Tuesday, May 25, 2010

The Author Series III - Fernando Pessoa

Have you ever heard of Fernando Pessoa? I hadn’t. He died before he was 50, in 1935, and at least one critic considers him one of the most representative poets of the 20th century. This postcard shows a sculpture of Pessoa, seated in front of a famous coffee house in Lisbon, "A Brasileira". When we were in Lisbon , our tour guide walked us by this place, describing Pessoa as one of the most famous and revered of Portuguese writers, known for writing in a variety of different styles.

In fact, Pessoa is known for inventing the concept of “heteronyms”, which he used throughout his life.  More than 70 heteronyms are attibuted to him, some of whom “knew” each other and criticized and translated each other’s works. (Sounds like Sybil to me.)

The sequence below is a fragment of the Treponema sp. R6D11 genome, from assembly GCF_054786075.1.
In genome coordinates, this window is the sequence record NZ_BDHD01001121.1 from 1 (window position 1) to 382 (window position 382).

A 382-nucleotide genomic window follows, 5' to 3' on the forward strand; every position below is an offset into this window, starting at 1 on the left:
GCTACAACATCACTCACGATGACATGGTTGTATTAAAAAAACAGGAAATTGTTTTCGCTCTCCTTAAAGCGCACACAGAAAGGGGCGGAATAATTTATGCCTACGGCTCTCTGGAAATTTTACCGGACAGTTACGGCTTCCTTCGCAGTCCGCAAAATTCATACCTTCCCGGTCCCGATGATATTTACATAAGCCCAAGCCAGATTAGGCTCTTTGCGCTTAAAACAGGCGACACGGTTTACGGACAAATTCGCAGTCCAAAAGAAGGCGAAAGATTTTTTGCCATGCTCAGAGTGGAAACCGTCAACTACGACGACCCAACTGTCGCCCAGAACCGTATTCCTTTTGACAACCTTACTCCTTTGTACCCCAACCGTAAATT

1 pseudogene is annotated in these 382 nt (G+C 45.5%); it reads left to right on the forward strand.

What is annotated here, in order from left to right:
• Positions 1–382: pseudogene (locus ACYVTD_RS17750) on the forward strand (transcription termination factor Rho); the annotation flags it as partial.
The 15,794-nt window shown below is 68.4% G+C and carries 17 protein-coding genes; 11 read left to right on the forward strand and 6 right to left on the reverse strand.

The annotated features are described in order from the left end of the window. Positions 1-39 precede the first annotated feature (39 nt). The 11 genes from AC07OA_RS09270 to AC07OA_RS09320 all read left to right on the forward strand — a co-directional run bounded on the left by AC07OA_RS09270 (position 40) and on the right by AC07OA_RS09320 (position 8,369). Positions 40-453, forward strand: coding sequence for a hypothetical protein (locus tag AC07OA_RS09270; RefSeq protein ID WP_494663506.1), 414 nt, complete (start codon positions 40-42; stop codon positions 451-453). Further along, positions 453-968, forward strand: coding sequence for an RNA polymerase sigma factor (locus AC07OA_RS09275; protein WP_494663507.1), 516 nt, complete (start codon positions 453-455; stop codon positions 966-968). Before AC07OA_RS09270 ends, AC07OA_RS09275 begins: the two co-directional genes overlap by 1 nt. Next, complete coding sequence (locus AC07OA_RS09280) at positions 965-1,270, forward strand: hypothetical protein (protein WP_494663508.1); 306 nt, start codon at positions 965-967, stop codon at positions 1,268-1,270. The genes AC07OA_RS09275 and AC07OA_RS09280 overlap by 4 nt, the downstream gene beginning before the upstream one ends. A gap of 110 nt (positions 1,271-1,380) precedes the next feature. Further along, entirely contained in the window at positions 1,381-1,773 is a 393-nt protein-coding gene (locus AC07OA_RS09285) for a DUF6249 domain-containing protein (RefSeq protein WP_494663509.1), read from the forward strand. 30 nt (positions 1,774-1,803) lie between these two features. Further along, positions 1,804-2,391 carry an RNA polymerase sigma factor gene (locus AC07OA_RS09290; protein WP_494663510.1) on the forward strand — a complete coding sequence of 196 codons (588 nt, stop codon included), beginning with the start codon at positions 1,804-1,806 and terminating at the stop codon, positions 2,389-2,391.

From the Wiki:

The literary concept of heteronym, invented by Portuguese poet Fernando Pessoa, refers to one or more imaginary character(s) created by a writer to write in different styles. Heteronyms differ from nom de plumes (or pseudonyms, from the Greek "False Name") in that the latter are just false names, while the former are characters having their own supposed physiques, biographies and writing styles.

These heteronyms sometimes intervened in Pessoa's social life: during Pessoa's only known romance, a jealous Campos (one of his heteronyms) wrote letters to the girl, who, enjoying the game, wrote back.

Now I know what the tour guide meant.

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